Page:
Atlantic £25 (448pp) £22.50 (free p&p) from the Independent Bookshop: 08430 600 030
Splendour and Squalor, By Marcus Scriven
Friday 04 December 2009
Marcus Scriven's first book is subtitled "the disgrace and disintegration of three aristocratic dynasties". The four black sheep who brought shame upon their once noble families are, in order of appearance, Edward FitzGerald, seventh Duke of Leinster, who squandered an inheritance estimated at £400 million, and ended his days as plain Mr FitzGerald in a Pimlico bedsit, where he killed himself in March 1976. Victor Frederick Cochrane Hervey, sixth Marquess of Bristol, was a jewel thief, arms dealer and fraudster who managed to get himself declared bankrupt while still in his twenties.
Angus Charles Drogo Montagu, twelfth Duke of Manchester, was an embezzler whose weight rose to 21 stone due to excessive eating and drinking, while Frederick William John Augustus Hervey, seventh Marquess of Bristol and son of the wretched Victor, was known to friends and toadies as John; his craving for expensive rent boys, cocaine, heroin and whatever alcohol was at hand caused him to become HIV positive and die in his forties.
Each of these unlovely additions to the human race was in possession of the dubious quality called charm. Women fell for it, along with financiers, investment brokers and anyone else whose services could prove useful. They were unscrupulous charmers, this Mephistophelean quartet, as Scriven's densely researched narrative makes horribly and sometimes painfully clear. Splendour and Squalor does not have an index. This is an unfortunate omission in view of the supporting cast of conmen, gangsters, loan sharks, minor royalty, drug dealers, fortune hunters, dodgy peers of the realm, wives both nice and nasty and general riff-raff.
Edward FitzGerald, the addictive gambler with a talent for vanishing whenever trouble, marital or financial, loomed on his horizon, was married four times. The first liaison was with May Etheridge, a chorus girl whose mother lived in Brixton and father had been a travelling salesman. Edward's relatives, in particular his aunt Cynthia, were shocked and ashamed. He showered family jewels on his young bride, and treated her callously thereafter, preferring the company of a chimpanzee he had bought for £50.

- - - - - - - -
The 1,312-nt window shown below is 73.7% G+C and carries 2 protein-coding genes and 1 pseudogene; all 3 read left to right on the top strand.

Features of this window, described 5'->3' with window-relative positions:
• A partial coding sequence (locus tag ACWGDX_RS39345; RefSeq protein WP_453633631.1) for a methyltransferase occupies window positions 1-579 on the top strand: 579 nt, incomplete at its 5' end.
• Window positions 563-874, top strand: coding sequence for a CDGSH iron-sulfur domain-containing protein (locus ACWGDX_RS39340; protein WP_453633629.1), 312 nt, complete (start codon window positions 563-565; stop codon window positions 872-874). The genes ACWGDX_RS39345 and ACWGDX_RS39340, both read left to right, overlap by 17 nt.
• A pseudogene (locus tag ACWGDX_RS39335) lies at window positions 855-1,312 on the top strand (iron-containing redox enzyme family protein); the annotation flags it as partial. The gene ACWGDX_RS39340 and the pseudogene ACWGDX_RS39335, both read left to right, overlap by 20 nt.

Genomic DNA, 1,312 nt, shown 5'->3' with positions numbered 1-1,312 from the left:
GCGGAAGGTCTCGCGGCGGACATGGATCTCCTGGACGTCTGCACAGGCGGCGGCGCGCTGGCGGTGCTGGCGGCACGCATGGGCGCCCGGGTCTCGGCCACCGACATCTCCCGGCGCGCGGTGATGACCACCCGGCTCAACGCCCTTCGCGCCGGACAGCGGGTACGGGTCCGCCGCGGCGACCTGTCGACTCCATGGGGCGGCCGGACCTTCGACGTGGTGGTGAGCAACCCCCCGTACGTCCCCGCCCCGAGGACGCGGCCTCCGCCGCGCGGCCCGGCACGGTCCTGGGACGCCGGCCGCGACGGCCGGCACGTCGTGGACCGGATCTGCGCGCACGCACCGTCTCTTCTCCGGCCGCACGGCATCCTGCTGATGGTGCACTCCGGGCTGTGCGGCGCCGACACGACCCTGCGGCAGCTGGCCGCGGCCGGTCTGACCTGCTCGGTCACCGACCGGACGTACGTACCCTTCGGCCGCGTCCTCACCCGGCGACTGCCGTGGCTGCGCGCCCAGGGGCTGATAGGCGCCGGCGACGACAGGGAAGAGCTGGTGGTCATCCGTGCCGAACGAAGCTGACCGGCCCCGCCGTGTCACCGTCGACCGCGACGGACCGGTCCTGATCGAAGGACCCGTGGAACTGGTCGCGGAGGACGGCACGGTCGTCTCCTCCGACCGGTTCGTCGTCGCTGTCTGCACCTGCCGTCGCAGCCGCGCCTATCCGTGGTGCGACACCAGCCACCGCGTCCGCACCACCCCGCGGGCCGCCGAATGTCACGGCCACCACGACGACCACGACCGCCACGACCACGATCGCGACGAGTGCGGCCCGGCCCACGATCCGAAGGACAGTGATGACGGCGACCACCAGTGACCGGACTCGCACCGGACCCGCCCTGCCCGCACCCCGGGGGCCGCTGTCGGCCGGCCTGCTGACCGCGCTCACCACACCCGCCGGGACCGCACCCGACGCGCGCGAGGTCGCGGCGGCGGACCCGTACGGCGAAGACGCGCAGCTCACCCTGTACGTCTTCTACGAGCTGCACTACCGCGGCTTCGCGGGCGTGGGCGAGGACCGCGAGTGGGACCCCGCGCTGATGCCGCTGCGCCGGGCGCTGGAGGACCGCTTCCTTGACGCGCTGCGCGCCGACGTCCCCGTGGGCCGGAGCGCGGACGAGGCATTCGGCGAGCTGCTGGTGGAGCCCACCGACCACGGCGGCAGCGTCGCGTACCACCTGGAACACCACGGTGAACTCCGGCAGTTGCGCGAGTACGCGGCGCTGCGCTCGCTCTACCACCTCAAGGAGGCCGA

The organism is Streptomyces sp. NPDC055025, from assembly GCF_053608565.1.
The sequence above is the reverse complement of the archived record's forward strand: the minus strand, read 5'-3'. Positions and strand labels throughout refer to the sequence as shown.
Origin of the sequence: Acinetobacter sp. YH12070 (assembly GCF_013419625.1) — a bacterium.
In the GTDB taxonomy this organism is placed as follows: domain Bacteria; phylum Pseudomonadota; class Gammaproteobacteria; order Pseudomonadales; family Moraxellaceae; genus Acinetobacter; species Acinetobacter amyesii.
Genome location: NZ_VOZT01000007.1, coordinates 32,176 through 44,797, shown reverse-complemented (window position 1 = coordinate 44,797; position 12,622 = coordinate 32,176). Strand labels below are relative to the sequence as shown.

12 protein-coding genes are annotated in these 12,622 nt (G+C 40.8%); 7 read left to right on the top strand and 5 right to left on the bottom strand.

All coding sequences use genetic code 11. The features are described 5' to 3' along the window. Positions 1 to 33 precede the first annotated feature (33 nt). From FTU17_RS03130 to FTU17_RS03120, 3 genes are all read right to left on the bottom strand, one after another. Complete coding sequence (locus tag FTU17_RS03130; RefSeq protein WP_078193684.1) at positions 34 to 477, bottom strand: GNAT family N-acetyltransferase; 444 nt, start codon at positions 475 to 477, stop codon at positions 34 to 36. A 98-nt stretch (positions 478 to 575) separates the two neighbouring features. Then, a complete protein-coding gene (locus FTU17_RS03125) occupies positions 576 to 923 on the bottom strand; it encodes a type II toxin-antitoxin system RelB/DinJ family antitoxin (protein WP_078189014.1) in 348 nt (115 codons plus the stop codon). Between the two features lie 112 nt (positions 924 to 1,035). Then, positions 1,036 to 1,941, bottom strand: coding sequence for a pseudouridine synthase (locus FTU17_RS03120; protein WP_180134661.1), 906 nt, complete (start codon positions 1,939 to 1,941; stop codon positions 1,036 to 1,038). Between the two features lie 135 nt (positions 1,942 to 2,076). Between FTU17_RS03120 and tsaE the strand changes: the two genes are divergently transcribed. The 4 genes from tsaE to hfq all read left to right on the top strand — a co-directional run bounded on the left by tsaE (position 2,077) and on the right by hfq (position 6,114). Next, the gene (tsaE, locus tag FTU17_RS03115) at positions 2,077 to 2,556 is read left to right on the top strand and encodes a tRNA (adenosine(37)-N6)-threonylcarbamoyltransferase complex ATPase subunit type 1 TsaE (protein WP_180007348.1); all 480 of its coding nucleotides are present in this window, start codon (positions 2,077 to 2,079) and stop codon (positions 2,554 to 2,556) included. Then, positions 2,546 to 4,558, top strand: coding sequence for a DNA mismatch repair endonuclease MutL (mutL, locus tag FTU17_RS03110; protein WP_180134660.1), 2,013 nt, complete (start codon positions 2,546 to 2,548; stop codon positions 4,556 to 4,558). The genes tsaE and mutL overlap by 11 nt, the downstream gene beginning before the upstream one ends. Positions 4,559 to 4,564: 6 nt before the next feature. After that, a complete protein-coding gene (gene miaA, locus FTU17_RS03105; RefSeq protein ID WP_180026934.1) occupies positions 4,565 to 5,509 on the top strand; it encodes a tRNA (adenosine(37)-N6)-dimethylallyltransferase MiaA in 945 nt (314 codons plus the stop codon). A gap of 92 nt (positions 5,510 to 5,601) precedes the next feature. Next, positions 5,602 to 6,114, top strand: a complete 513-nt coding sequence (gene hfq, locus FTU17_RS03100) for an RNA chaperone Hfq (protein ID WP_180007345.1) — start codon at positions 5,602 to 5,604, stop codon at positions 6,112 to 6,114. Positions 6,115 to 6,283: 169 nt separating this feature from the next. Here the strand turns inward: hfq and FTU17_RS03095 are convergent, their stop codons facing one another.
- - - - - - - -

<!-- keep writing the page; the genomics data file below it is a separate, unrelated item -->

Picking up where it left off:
Some years later, the profligate was rescued from certain ruin by Sir Harry Mallaby-Deeley, a former Conservative MP described as either a "charming, rich parvenu" or an "avaricious money-lender". Mallaby-Deeley promised to pay off all Edward's debts, amounting to £67,500, and give him an annual allowance of £1,000 for life in exchange for the income from the estates entailed with the dukedom, as well as the use of his houses in Ireland when Lord Edward succeeded to the title. The deal kept his creditors quiet and allowed him to live for a time in comparative tranquillity. But cards and horses and two more wives led him to money-lenders and, as a consequence, to wandering off into obscurity until things improved.
The impossibly naive and self-centred FitzGerald seems almost attractive compared to Victor Hervey, who took up residence in Wormwood Scrubs in July 1939 before being removed to Camp Hill prison on the outbreak of war. Victor, an inveterate fantasist and liar, rarely spoke about his incarceration. In the 1950s, he was supplying arms to the Batista regime in Cuba, and subsequently held directorships in a series of shady companies.
After his second marriage ended in divorce, Victor proposed to the future biographer Selina Hastings, whom he had employed to look after his ten-year-old son John. Victor was invited to lunch at her parents' Albany apartment. He was seriously drunk on arrival and proceeded to become virtually comatose as. To say that Lord and Lady Huntingdon regarded him as an unsuitable prospect is to put it very mildly. In his last years, plagued by osteomyelitis, Victor's behaviour became ever more violent and unpredictable, especially to John, whose wedding he refused to attend, placing an advertisement in the Times to that effect.